Thesis season is here at the FF-PTG Lab! Kaylie Williams, a Master’s student, defended her thesis on conspiracy beliefs and different thinking styles. Conspiracy beliefs are alternatives to widely believed explanations for an event. These conspiracy beliefs often assume that one explanation is staged and often is done to harm others. The ways in which people think would influence how they interpret and begin to believe, the information provided by a conspiracy belief. In Kaylie’s research, different thinking styles were used to attempt to change the way people think about conspiracies. These thinking styles were measured in order to observe which are consistent with conspiracy beliefs. Some of the thinking styles included In her experiment, abstract and concrete thinking were used in an attempt to influence an individual’s conspiracy beliefs. It was hypothesized that abstract thinking would show increased conspiracy beliefs. As for concrete thinking the opposite would be true. In general, as well individuals higher in the following were hypothesized to show higher conspiracy beliefs as well: symptoms of PTSD, antisocial behaviors, vaccine hesitancy, low medical trust, paranoia, and more openness to experience.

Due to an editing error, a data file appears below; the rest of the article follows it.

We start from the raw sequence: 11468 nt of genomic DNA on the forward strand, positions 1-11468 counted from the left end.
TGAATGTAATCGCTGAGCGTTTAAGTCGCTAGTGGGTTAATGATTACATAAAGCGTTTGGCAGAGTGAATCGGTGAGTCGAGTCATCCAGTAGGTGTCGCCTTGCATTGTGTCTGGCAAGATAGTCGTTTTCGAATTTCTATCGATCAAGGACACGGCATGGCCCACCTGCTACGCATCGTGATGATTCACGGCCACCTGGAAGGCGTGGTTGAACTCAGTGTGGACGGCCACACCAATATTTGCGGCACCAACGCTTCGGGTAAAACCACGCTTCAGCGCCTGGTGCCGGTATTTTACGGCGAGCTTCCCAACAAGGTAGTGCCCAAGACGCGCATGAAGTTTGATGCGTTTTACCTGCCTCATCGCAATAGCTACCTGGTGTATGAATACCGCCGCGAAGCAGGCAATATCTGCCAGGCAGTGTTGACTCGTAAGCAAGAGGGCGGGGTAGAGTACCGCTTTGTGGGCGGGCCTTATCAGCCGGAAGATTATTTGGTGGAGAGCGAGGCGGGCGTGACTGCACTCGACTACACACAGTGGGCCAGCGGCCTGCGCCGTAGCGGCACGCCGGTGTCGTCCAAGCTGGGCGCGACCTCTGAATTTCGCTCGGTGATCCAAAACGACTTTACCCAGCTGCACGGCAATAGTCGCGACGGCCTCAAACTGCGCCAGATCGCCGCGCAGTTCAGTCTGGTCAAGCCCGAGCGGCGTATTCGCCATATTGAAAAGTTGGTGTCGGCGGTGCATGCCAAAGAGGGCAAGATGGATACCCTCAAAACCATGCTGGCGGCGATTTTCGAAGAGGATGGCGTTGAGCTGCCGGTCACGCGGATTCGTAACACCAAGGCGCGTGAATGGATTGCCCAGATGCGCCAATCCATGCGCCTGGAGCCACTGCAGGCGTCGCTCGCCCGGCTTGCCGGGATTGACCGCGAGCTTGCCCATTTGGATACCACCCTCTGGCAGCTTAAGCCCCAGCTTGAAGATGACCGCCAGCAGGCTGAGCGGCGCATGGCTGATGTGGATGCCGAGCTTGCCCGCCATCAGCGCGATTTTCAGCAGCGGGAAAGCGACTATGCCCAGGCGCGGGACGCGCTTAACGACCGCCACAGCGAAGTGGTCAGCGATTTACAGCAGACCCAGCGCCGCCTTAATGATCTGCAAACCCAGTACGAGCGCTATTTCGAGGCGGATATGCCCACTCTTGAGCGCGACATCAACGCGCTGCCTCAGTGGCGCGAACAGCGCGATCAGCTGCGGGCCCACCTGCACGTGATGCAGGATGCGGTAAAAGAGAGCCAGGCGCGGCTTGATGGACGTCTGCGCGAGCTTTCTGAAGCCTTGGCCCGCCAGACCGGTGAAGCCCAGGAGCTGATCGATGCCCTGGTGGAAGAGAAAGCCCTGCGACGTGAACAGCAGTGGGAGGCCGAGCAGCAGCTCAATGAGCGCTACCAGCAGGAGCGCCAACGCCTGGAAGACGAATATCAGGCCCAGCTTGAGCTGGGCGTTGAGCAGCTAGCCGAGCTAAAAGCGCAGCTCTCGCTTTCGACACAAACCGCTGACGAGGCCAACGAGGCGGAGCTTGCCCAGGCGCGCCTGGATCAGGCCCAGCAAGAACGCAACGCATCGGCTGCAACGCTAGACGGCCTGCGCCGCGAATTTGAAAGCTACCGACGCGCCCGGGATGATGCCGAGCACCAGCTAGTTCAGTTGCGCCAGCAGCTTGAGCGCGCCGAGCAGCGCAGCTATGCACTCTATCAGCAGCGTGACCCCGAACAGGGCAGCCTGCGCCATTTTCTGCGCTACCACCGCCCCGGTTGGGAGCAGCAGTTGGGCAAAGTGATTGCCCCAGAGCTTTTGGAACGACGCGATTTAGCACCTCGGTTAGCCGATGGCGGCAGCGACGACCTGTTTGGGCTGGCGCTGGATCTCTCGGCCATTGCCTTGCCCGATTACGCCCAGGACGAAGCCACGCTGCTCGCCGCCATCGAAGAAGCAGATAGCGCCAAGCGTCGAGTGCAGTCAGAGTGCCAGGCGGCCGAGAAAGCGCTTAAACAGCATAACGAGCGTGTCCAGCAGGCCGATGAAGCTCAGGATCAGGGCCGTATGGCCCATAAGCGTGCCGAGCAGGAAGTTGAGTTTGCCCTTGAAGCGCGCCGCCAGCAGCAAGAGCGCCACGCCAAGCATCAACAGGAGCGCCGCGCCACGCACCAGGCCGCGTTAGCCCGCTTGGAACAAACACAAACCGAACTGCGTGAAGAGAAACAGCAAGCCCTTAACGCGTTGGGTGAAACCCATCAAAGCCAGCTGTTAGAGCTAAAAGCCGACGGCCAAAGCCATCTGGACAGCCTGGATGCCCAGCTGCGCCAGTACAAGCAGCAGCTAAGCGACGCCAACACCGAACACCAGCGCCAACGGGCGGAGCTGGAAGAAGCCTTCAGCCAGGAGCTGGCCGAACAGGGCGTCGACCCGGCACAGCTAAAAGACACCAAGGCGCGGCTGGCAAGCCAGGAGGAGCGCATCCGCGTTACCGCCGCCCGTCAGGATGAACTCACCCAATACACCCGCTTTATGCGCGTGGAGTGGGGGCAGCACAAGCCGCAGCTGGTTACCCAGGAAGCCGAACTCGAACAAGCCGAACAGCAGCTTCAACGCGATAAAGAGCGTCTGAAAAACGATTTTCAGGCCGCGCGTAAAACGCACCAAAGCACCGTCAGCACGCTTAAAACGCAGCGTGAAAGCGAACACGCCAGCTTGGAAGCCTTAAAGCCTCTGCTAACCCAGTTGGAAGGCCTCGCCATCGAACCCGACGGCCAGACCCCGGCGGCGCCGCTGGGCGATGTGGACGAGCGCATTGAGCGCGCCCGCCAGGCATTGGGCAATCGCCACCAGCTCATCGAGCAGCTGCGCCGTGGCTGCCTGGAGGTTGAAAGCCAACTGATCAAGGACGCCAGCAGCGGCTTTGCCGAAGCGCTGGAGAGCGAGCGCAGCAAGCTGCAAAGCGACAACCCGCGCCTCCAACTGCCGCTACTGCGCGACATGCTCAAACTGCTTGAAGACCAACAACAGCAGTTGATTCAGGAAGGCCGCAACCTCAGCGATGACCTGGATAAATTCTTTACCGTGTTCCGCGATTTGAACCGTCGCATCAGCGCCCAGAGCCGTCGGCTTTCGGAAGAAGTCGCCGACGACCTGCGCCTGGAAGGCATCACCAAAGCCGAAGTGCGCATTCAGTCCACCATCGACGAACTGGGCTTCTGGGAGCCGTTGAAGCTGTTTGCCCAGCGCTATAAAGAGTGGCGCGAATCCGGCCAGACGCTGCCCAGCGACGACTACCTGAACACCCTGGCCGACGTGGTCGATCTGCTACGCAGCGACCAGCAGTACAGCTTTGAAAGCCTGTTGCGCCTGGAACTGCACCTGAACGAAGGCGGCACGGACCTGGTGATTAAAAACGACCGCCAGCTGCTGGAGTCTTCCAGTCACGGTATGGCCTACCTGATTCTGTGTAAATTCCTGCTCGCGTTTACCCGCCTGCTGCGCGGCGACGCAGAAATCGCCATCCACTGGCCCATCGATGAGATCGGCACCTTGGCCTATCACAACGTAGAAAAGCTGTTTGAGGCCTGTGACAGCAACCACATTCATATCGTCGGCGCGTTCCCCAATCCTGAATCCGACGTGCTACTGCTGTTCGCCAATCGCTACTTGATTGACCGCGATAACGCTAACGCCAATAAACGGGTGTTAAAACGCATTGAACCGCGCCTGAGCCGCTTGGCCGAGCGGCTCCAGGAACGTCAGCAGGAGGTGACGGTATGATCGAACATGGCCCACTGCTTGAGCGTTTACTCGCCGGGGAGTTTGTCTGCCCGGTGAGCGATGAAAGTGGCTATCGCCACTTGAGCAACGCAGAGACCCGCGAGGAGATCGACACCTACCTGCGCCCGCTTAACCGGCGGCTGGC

Of the many hypotheses, there were a couple that was either fully or partially supported. The first of which is medical trust and vaccine hesitancy. The medical trust had a significant negative correlation with conspiracy beliefs. Unfortunately, the same was not found for vaccine hesitancy. The rationale is that vaccine hesitancy may have measured individuals more cautious of the vaccine rather than outright believing conspiracies related to the vaccine. As seen in previous research, Kaylie was able to replicate the positive relationship between paranoia and conspiracy beliefs. The thinking styles did not influence individuals’ conspiracy beliefs with every thinking style intervention resulting in higher conspiracy beliefs. This may not have in fact been the fault of the experiment, but survey fatigue. With how many measures were used for the first portion of the experiment it may have caused participants to become tired and lose focus. This fatigue, rather than the experiment’s priming, may have had a stronger influence on the participant’s responses for the second portion. Kaylie plans to collect more data to address the issue with the priming used in this experiment. Other limitations include the sample being a college sample, and only with individuals in the USA, the fact that this was an online survey and potentially dishonest answers from the participants. Hopefully, by addressing this issue we can see if the priming is successful, and how the different thinking styles may affect believing in conspiracies. We are excited for your next round of collecting data and wish you the best Kaylie!